Stanford honors veterans in campus spaces dedicated to their valor

Stanford will celebrate Veterans Day on Friday, Nov. 9, with floral wreaths in Memorial Court and Memorial Auditorium, along with a letter from President Marc Tessier-Lavigne at both campus locations.

In his Veterans Day Letter, which will be displayed by 11 a.m. on Friday in Memorial Court and Memorial Auditorium, President Marc Tessier-Lavigne said the university is proud of the members of the Stanford community who have answered their country’s call to serve.

“As a symbol of our gratitude and respect for the service and sacrifice of Stanford’s veterans, we have placed wreaths at both Memorial Court and Memorial Auditorium on this Veterans Day,” Tessier-Lavigne wrote in the annual letter, which will be displayed with floral wreaths at both campus locations.

Memorial wreath

On Veterans Day a memorial wreath is placed at Memorial Auditorium to honor veterans from the Stanford community. (Image credit: L.A. Cicero)

“These wreaths, which are momentary, and these structures, which are with us for generations, underscore the esteem with which the university holds our veterans – a sentiment expressed so visibly when Jane Stanford established Memorial Court itself. The tributes are especially meaningful to me, as the son of two veterans.”

This year, Veterans Day, which is celebrated across the country, falls on Sunday.

Currently, the Stanford community includes 58 active-duty military personnel, 110 military service veterans, more than 30 dependents of veterans, and eight students with Reserve Officer Training Corps (ROTC) Scholarships. The campus veteran community includes undergraduate and graduate students, as well as visiting fellows at the Center for International Security and Cooperation and the Hoover Institution. Beyond campus are alumni who served in the military and who continue to serve.

“These individuals inspire us and their unique perspectives contribute to the vibrancy of our community,” Tessier-Lavigne wrote.

Jane Stanford, who co-founded the university with husband Leland Stanford, established Memorial Court in 1900 to recognize the service of the Stanford volunteers in the Spanish-American War of 1898. In 1937, the university extended the tribute to Memorial Auditorium to honor members of the community who died in World War I.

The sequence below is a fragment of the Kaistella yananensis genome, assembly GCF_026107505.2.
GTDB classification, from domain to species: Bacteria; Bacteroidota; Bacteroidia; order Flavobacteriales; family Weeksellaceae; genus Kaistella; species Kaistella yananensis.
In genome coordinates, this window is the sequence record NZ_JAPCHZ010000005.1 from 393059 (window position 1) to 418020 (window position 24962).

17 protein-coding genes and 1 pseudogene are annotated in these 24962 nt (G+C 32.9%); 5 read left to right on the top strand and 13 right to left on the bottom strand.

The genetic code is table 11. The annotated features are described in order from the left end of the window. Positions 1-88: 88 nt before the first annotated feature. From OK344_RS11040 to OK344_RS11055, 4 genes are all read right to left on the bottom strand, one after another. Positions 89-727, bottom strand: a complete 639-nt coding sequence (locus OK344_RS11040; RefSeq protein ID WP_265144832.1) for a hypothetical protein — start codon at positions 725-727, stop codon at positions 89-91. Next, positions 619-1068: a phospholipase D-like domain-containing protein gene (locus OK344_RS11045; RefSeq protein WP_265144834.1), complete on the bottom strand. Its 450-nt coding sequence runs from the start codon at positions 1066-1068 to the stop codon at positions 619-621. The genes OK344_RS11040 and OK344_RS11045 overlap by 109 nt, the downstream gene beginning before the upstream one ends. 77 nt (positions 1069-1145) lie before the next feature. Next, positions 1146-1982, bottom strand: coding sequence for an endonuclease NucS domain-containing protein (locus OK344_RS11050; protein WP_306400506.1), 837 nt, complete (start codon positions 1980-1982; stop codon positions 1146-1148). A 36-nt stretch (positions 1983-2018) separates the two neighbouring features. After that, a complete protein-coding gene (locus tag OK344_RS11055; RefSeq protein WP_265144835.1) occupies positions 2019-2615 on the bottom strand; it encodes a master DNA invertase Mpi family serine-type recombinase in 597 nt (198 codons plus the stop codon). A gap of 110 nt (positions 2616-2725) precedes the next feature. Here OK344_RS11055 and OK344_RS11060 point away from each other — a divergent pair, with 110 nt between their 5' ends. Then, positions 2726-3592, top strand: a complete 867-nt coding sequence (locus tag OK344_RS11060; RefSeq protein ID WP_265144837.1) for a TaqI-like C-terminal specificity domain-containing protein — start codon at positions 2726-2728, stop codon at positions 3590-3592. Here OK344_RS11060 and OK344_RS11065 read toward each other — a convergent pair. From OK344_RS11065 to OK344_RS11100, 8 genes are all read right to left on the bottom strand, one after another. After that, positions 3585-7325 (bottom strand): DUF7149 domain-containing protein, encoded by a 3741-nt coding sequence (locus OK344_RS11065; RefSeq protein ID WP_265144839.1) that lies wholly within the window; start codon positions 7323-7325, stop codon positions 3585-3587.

Today, Memorial Auditorium commemorates the alumni, students, staff and faculty who have died in every war since then, including a memorial in the lobby honoring those who died in wars in Afghanistan and Iraq.

“Please set aside a few moments to note the names on these walls and contemplate the lives lost that they represent,” Tessier-Lavigne’s letter said. “Consider what their service meant and reflect on the liberties we enjoy because of their devotion. These spaces help us remember and learn from their valor – every day, and especially on Veterans Day.”

David Rice, assistant director of the Office for Military-Affiliated Communities at Stanford said the university is holding a private Veterans Day event at the Faculty Club this week.

“Since my arrival on campus, I have spoken with many staff and faculty about the importance of including and welcoming veterans into the Stanford community, so on Veterans Day, I ask everyone to think about this,” he said.

“Not only have veterans made sacrifices and served their country, but they add real value to the classroom. Veterans bring maturity and experience to the classroom and they enhance discussions about real-world issues.”

Each year, the National Veterans Day Ceremony is held on Nov. 11 at Arlington National Cemetery. This year, the ceremony commences at 11 a.m. on Sunday with a wreath-laying at the Tomb of the Unknowns and continues inside the Memorial Amphitheater with a parade of colors by veterans’ organizations and remarks from dignitaries. The ceremony honors and thanks all who serve in the U.S. armed forces.